The Proteome Profiler™ arrays are considered semi-quantitative. Relative levels of protein concentration or phosphorylation are compared between samples by analyzing spot intensity on the array membrane.
The specific protease inhibitors are what were used during development and validation of the array. It is recommended to use the same or equivalent inhibitors, or consult the literature or empirically validate the use of other protease inhibitors or cocktails.
Lysis Buffer 6 contains phosphatase inhibitors but not protease inhibitors. If desired, protease inhibitors can be added to the lysis buffer immediately prior to use. We recommend 10 μg/ml Aprotinin (Tocris; Catalog # 4139), 10 μg/ml Leupeptin (Tocris; Catalog # 1167), and 10 μg/ml Peptstatin (Tocris; Catalog # 1190).
Array products simultaneously detects multi analytes in a single membrane. Every antibody pair used in Array has different affinity to their analyte. In addition, the abundance of every analytes may vary in samples. Therefore, one exposure time may not be optimal for all the analytes. R&D Systems recommends exposing membranes to X-ray film for 1-10 minutes with multiple exposures to get the best representation of low and high abundance analytes.
The general protocol provided in the Array kit booklet for tissue lysate preparation can be used for preparing adipose tissue. R&D Systems' lab has used the protocol for adipose tissue and did not remove fatty acids and triacylglycerols after homogenization.
R&D Systems Proteome Profiler Arrays are originally developed for chemiluminscent detection. However, many of the Arrays can be adapted to near-infrared fluorescence detection using the LI-COR Odyssey Infrared Imaging System. To achieve this adaption, the HRP-conjugated Streptavidin provided in the kit is replaced with IRDye 800CW Streptavidin, and the arrays are scanned using a LI-COR Odyssey IIS. Please refer to the protocol: https://www.rndsystems.com/resources/technical/use-proteome-profiler-arrays-li-cor-detection.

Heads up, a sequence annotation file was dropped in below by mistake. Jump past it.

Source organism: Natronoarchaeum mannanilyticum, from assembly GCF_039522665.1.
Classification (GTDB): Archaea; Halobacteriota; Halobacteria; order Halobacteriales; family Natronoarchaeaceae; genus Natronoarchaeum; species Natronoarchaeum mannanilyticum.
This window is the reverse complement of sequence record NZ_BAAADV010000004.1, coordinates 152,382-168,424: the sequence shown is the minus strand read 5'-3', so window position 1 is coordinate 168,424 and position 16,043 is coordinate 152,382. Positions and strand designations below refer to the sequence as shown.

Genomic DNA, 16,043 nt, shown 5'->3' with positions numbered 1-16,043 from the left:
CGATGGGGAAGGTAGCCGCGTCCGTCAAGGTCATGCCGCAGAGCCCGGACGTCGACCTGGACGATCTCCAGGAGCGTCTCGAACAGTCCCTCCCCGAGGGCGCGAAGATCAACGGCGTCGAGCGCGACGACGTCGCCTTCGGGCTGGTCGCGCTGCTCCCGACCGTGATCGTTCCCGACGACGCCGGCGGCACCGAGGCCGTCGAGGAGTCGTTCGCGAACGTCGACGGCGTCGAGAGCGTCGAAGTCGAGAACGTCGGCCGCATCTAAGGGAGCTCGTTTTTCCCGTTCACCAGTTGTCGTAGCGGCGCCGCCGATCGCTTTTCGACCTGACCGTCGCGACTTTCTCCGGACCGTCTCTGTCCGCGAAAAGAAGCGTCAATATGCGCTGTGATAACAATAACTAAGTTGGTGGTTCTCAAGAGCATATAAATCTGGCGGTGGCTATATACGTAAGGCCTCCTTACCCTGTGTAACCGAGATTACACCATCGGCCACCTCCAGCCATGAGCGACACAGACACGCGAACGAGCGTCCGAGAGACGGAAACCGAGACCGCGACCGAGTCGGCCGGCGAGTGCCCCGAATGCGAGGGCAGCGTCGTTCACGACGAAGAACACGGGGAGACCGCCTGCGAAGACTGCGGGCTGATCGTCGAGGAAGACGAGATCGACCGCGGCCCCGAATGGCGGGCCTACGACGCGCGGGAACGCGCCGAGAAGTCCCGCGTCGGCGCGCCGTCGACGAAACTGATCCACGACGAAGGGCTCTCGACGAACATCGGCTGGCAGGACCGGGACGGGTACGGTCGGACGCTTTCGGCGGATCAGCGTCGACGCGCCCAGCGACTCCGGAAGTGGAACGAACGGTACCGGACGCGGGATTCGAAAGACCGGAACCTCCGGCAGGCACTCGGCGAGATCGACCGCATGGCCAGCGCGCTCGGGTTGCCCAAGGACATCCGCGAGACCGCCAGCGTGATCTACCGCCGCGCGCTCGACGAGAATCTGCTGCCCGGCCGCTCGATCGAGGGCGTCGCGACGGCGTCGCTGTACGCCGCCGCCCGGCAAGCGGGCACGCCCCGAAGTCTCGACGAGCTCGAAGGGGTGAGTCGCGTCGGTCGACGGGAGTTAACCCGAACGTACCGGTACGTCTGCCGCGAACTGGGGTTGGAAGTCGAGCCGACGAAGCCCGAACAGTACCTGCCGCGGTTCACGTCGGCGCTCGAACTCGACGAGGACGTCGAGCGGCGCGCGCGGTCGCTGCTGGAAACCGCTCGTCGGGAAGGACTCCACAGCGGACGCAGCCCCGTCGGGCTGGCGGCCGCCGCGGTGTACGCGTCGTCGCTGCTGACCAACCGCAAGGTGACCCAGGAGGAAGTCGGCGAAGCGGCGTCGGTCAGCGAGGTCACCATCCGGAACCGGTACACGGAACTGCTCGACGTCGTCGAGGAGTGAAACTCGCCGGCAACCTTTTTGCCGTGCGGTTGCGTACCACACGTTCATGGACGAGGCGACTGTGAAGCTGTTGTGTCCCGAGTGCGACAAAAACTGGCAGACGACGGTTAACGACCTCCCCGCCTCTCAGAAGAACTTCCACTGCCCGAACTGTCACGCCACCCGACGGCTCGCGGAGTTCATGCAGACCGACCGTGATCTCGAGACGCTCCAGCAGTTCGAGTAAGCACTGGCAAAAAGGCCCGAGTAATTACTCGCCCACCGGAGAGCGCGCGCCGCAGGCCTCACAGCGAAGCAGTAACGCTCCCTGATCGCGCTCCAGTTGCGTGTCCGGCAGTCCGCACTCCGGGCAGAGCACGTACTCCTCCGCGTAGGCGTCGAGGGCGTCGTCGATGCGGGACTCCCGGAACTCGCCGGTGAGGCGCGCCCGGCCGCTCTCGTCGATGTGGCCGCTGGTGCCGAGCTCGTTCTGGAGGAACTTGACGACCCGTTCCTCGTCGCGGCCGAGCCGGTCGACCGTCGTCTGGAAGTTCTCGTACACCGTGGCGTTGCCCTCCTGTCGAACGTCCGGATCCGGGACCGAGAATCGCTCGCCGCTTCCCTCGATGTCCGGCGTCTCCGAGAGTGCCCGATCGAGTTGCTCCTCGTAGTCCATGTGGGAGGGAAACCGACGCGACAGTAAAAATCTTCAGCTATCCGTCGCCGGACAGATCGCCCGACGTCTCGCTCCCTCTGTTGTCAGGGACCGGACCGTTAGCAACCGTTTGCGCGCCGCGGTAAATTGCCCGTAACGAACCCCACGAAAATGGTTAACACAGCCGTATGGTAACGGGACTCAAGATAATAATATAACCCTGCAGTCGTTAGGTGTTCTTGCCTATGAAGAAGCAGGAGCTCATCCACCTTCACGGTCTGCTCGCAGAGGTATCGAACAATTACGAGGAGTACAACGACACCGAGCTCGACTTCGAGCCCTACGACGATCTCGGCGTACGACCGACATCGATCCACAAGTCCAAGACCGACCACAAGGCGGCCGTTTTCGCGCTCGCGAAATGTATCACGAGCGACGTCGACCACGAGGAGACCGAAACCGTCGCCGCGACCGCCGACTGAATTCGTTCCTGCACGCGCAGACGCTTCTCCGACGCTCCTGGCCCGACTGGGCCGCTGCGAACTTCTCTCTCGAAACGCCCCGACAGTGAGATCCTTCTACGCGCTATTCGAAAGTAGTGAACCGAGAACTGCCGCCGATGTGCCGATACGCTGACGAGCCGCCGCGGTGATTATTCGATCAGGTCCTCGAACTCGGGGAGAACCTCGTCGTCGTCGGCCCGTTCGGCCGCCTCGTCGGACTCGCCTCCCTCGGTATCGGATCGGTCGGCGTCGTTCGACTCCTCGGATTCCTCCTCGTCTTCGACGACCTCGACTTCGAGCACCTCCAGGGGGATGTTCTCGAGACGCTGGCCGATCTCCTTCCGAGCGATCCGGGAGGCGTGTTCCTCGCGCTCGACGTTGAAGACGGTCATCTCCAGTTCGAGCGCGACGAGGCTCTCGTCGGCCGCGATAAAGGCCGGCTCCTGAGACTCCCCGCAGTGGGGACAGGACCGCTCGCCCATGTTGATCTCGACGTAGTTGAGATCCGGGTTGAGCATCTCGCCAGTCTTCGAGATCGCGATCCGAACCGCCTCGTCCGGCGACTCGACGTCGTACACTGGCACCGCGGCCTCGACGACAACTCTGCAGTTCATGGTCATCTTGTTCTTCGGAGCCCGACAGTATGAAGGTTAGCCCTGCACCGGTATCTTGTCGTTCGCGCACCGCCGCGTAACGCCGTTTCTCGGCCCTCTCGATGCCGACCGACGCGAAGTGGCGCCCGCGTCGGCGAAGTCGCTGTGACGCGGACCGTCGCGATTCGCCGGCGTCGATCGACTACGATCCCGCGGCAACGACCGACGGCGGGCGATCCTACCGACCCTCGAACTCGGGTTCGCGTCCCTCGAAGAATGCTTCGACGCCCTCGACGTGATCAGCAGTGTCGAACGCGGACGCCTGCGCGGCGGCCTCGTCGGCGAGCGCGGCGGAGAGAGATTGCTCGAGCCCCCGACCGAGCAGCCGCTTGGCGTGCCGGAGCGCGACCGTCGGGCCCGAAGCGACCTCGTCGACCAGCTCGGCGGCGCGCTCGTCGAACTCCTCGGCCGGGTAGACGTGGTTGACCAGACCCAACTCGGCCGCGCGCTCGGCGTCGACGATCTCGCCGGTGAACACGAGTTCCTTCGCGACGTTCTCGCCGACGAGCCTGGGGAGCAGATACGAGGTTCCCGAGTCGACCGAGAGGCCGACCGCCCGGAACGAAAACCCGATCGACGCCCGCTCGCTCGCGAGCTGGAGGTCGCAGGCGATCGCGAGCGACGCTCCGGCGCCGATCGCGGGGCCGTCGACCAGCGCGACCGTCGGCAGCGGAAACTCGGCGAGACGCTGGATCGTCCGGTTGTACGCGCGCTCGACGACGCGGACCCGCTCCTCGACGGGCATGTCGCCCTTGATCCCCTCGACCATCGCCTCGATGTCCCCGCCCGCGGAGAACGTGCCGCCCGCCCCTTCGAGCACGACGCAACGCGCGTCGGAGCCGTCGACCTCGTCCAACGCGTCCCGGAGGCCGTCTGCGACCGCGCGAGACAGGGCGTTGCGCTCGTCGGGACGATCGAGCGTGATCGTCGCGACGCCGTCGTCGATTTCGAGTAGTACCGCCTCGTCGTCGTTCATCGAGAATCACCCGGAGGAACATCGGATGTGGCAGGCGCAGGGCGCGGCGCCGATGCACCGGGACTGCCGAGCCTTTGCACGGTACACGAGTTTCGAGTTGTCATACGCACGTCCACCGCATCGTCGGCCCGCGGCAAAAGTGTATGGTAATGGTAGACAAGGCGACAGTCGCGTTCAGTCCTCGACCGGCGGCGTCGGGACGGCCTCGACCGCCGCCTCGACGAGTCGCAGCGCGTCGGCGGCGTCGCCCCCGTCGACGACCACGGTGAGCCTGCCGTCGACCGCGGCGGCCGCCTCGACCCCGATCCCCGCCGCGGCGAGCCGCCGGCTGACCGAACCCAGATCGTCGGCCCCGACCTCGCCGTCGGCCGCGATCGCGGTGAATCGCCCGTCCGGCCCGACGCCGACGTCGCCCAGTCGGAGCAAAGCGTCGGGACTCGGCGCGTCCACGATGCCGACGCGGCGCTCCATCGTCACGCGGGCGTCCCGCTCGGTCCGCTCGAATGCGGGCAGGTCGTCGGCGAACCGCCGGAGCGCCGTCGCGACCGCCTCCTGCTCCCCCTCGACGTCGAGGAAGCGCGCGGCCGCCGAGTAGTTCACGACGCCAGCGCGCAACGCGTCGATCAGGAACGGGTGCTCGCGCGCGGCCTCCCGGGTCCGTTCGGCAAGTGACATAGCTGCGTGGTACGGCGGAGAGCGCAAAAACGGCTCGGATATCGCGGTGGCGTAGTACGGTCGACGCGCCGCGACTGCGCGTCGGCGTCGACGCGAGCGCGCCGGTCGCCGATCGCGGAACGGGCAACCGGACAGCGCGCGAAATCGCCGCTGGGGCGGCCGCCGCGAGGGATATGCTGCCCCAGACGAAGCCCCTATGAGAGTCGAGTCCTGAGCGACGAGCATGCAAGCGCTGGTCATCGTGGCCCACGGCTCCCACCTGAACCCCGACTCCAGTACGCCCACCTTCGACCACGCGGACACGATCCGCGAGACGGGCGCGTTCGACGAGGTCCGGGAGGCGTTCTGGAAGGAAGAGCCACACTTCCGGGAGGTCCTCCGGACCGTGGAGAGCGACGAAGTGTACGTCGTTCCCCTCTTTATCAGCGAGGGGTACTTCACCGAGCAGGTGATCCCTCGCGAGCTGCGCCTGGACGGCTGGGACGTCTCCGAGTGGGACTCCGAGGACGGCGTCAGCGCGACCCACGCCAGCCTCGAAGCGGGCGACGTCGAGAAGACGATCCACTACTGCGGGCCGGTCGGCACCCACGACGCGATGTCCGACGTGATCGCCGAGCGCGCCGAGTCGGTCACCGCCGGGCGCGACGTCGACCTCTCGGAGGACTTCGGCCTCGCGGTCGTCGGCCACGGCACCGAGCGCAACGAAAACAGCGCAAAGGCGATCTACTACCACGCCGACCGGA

The software used to analyze Proteome Profiler arrays in-house is Quick Spots; manufactured by Western Vision. The Quick Spots product information may be found at http://www.wvision.com/QuickSpots.html.
These arrays are not a quantitative measure of protein expression, and it is difficult to determine a sensitivity for each of the analytes because the sensitivity is expected to vary depending on the analyte and the sample. Essentially, our arrays allow investigators to see a difference in relative expression levels of the analytes between a control/untreated/healthy sample when compared to an experimental/treated/diseased sample. R&D Systems have specifically optimized the antibody pairs individually to maximize the sensitivity while still minimizing the cross-reactivity with other analytes on the array. However, we do not test the sensitivity of each analyte. Ultimately, for best results, we recommend analyzing the membrane with different exposure times to determine which exposure time works best for your specific samples that you are testing.
The donut effect observed in the images is perfectly normal and is related to how the capture antibody dries as part of the printing process. Similar subtle ring effects may be observed in the representative data included in the insert. We recommend measuring the average pixel density across the entire spot instead of doing a point measurement.
It can be challenging to directly compare Western blot results to Arrays. Confounding factors include: the Array detects the protein in its native form while Western Blotting detects linearized and reduced protein; the matrix environment is not optimized for any one analyte; and the antibody pair may differ and have different sensitivity. R&D Systems recommends using a Duoset or DuoSet IC products for analytes of interest for users interested in confirming the Array results. In these ELISAs, the protein will be in a form similar to the one that is detected in the Array. Duoset ELISAs include a standard allowing the user to quantify the protein.